Great Walks in Surrey Hills, UK

Surrey Hills is home to many revitalising walks
Surrey Hills is home to many revitalising walks | © Peter Sterling / Alamy Stock Photo
Photo of Nicholas Grantham
24 November 2020

Just south of London, Surrey Hills covers sections of the North Downs and Greensand Ridge, offering revitalising country trails for the capital’s energy-sapped workers. Many are just happy to escape the crowds, but with woodland walks, traditional country pubs and heritage properties, there’s much to love about the Surrey Hills walks. Here’s our pick of the best routes.

Hidden Hindhead Walking Trail

Natural Feature
Map View

Starting at the Devil’s Punch Bowl café – a great place to fuel up – the 3mi (5km) Hidden Hindhead trail scales Gibbet Hill, the second-highest peak in Surrey. Along the way, look out for the Celtic cross, a rather sombre reminder that three ne’er-do-wells were once hanged here for killing a sailor. You’ll also pass what’s left of the Temple of the Four Winds – an octagonal stone platform with stretching views across Surrey Hills.

Woldingham Walk

Natural Feature
Map View
Woldingham
© Sanchez / Alamy Stock Photo

Conveniently starting at Woldingham Railway Station – trains arrive from London Victoria – this scenic 5.5mi (9km) circuit cuts through chalk grassland, concealed valleys and serene woodland. Ramblers will also pass the diminutive St Agatha’s Church, which was first recorded in 1270. Here too lies an ancient yew, plus an ash tree thought to be more than 900 years old. At its full length, the Woldingham Walk should take a little over three hours. However, shortcuts will reduce the time it takes to get your hands on that post-walk pint.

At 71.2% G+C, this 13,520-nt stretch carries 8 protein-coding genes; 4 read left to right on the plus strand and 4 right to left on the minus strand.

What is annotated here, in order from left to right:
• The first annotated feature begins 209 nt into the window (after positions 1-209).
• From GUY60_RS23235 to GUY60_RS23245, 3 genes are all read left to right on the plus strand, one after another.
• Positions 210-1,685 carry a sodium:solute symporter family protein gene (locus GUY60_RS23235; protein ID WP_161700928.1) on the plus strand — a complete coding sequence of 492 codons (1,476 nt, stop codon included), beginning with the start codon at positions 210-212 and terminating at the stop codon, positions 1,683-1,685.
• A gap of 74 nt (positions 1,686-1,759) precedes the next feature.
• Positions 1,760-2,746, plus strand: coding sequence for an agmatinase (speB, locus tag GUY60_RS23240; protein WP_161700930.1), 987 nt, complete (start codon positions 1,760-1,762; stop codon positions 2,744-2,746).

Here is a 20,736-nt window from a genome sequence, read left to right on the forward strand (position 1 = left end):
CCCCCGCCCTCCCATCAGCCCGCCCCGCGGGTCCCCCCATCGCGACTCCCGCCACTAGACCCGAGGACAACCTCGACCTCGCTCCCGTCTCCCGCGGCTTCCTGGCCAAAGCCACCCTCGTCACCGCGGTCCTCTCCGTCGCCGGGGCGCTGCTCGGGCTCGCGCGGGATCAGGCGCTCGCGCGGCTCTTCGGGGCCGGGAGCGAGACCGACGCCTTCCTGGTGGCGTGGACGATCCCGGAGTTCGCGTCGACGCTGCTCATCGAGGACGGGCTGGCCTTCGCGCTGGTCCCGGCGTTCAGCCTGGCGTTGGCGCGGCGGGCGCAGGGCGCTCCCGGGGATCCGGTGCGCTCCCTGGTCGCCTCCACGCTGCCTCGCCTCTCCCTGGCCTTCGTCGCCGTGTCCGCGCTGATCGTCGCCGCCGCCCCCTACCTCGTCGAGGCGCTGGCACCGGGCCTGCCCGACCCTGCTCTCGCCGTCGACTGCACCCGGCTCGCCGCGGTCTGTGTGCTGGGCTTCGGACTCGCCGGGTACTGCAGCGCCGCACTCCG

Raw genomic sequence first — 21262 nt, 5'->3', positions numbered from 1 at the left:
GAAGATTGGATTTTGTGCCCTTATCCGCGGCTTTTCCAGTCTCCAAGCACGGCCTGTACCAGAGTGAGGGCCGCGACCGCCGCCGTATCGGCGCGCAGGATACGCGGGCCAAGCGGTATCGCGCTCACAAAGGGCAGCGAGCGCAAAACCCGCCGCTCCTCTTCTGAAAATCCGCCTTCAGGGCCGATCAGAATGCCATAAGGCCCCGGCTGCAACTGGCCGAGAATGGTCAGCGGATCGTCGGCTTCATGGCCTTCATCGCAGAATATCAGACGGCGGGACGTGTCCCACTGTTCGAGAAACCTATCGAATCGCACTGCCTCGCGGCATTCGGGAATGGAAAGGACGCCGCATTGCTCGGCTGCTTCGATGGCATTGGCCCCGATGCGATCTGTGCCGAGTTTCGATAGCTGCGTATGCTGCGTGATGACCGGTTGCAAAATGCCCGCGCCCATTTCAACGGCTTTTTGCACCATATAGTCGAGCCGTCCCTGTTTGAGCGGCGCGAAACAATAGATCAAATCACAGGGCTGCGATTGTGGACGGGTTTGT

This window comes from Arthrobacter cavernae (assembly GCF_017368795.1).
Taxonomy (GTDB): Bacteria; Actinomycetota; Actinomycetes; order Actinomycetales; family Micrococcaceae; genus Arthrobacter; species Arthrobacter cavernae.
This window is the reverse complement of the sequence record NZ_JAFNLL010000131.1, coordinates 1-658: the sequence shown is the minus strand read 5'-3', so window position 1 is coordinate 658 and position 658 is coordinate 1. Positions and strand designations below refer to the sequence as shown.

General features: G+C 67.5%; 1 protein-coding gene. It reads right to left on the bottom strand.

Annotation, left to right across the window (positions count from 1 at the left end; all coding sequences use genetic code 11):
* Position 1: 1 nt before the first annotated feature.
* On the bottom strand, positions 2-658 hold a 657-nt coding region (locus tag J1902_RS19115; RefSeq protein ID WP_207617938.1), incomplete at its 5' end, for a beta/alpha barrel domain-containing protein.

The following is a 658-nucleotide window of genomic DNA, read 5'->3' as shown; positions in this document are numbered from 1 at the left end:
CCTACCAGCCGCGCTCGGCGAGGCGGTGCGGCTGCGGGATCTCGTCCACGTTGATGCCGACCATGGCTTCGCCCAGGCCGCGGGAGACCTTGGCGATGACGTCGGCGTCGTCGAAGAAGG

Walk the Chalk

Natural Feature
Map View
Looking west from path, Ranmore Common, Surrey Hills AONB, North Downs, Dorking, England, Great Britain, United Kingdom, UK, Europe
© Ian Bottle / Alamy Stock Photo

Walk the Chalk stretches 7mi (11km) from Dorking to Gomshall railway stations. For those willing to tackle the slightly longer route, the rewards are just. The North Downs is home to some of Surrey’s most alluring views. Take the chance to rest at God’s Seat, a handily placed bench that doubles as a lookout. The area also has a rich wildlife habitat, home to circling buzzards, scampering dormice and chalkhill blue butterflies.

Outwood Common Walk

Natural Feature
Map View

The Outwood Cricket Club, home to googlies and LBWs for more than 120 years, is your starting point for this ramble through Redhill. Its 2.5mi (4km), flat route makes it ideal for beginners – the whole trip should take two hours at the most. Along the way, you’ll pass through woodland – stop to admire the oak and conifer trees – before crossing a wooden footbridge and walking across working farmland. You should also be on the hunt for the route’s concealed pond. If you find it, there’s a bench from which you can admire the waters.

Chilworth Heritage Trail

Natural Feature
Map View
View from St Martha's Hill near Guildford Surrey England UK
© Ian Bottle / Alamy Stock Photo

Around 300 years ago, the East India Company took quiet Chilworth and transformed it into the gunpowder-making capital of England. That chapter is now closed, but its relics remain. Explore the area’s industrial past by taking the 3mi (5km) Chilworth Heritage Trail. It takes you by historic mills, alongside a vineyard and to the views atop St Martha’s Hill. Look out for leaflets at the beginning of the trail to get a step-by-step guide to the area’s history.

Headley Heath Lizard Trail

Natural Feature
Map View
Headley Heath, Surrey, England, UK.
© Julia Gavin / Alamy Stock Photo

Take a walk through Headley Heath, a protected terrain home to some of Surrey Hills’ most enchanting wildlife. On its Lizard Trail, look out for the large, black-and-white-striped Belted Galloway cattle, which graze in the area. The 2mi (3km) long trek is also home to a delightful collection of flora. Depending on the time of year, you can see orchids, heather and foxgloves. You’ll also pass the Pyramids, named after the piles of ammunition stocked here by Canadian forces during the World War II.

These recommendations were updated on November 24, 2020 to keep your travel plans fresh.

Cookies Policy

We and our partners use cookies to better understand your needs, improve performance and provide you with personalised content and advertisements. To allow us to provide a better and more tailored experience please click "OK"